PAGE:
Is commuting as we know it dead?

The Covid-19 pandemic has changed life as we have known it. While those changes for many of us may be in the short term, long-term effects could still be felt in our everyday lives.

Working has been altered for so many of us, with almost half of the UK doing some form of work at home during April 2020 – incredibly 86% of those were forced to do so by the pandemic.

That has altered the way that several employers have thought about their operations. Some of the biggest companies in the world expect homeworking to become a norm for many years to come, and that will have a significant impact on our transport systems.

Clogged-up roads and public transport were previously staples of our daily lives, but we may never go back to the weekly grind of office life, so how will things change?

A new way forward?

Buses, trains and other vehicles were of course not made with the pandemic in mind, and seating has been reduced subsequently.

Trials using open-top buses have begun in London, with the more open space potentially better at stopping the virus from spreading.

Whether this will work for commuters in the midst of winter remains to be seen!

The housing market will be next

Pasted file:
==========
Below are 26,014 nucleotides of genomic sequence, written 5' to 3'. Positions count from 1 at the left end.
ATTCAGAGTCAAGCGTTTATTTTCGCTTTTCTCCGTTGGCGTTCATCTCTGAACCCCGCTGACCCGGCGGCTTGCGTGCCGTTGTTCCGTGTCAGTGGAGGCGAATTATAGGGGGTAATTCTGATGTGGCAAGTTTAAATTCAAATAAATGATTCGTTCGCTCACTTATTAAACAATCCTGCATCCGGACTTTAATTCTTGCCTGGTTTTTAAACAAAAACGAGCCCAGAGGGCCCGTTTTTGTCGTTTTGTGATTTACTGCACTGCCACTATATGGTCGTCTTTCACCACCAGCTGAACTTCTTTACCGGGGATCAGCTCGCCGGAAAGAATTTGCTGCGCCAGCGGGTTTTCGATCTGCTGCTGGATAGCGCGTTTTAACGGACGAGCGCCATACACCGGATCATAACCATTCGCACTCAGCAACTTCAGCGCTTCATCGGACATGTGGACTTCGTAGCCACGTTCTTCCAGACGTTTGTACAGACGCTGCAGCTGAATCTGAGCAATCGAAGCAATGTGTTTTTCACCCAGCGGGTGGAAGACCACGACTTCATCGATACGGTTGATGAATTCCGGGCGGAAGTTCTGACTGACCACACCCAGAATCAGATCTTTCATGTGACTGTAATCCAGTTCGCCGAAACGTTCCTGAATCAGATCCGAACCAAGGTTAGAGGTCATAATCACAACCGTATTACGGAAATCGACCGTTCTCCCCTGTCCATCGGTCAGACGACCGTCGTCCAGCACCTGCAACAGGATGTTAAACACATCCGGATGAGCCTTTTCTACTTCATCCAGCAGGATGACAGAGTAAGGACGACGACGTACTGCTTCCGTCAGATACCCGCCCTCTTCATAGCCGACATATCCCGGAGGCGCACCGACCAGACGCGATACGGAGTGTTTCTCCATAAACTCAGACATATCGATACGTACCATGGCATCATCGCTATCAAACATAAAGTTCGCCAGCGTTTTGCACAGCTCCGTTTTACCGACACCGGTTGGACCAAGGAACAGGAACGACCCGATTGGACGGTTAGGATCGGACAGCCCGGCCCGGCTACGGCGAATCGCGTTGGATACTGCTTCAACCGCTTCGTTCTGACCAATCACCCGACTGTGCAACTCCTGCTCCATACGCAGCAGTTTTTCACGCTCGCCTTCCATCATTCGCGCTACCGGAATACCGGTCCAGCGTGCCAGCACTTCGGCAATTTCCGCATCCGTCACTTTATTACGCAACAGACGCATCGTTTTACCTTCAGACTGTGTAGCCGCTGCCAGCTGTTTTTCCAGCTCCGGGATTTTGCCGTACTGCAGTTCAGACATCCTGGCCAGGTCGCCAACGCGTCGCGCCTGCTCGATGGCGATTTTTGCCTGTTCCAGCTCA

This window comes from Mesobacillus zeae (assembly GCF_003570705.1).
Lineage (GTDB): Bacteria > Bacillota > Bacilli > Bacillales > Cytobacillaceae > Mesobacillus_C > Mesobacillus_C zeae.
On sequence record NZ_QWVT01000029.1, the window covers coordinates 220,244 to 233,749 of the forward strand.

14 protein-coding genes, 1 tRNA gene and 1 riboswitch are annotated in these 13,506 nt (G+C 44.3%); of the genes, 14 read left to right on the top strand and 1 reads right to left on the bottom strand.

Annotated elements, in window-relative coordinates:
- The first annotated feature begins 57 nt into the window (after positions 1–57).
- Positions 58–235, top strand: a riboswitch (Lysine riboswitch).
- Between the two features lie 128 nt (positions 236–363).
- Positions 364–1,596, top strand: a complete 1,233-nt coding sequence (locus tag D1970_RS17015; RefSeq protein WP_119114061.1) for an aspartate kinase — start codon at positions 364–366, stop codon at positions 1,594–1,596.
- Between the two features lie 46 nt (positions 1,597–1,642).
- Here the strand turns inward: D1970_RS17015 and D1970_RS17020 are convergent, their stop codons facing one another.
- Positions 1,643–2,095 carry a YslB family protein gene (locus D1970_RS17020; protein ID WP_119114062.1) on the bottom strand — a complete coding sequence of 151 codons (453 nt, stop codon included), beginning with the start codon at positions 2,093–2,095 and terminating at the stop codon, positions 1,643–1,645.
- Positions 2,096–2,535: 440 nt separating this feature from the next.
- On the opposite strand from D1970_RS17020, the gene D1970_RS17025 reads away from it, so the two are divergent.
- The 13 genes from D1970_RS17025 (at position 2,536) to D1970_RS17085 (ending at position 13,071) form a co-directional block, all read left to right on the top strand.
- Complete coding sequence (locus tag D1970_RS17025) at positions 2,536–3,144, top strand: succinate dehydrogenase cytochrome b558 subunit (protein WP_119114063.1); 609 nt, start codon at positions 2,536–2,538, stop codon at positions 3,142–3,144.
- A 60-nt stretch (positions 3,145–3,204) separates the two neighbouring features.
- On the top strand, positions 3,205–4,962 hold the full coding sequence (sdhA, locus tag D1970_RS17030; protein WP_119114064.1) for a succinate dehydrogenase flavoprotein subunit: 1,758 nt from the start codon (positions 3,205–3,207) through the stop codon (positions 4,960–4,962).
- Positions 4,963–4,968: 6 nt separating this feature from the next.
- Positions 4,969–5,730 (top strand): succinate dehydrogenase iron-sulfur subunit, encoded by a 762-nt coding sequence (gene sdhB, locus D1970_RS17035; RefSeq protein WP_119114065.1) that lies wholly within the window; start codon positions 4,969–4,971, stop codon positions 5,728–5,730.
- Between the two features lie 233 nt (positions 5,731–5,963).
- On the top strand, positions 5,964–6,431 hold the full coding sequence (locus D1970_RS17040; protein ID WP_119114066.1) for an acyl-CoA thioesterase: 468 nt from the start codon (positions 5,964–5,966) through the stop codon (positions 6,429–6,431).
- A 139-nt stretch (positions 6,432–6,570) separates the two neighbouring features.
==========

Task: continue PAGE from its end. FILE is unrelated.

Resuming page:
Among the many measures introduced by the government in an attempt to kick-start the economy after the impacts of the pandemic, the stamp duty holiday could tie in with how regular homeworking will change habits.

With properties now easier to purchase, and a proximity to work now less important it may alter how people think about their living requirements.

Popular commuter routes like Biggleswade to London Kings Cross previously had great impacts on house prices in those areas, but workers in the capital are now looking further afield, where money can go much further in the property market.

Even two-hour commutes from the Midlands are now favourable, if only being done once or twice a week – or not at all.

Is the infrastructure right?

If public transport is increasingly eschewed when people return to the workplace in greater numbers, it could well be the case that more cars are on our roads than before.

A push towards cycling could later the roads in many cities, but that could prompt more and more congestion if a larger amount of the 38.3 million registered vehicles in the UK are on the roads.

This is certainly a key consideration for government at a local and national level to think about in the months and years ahead.

How and when will you return to the workplace?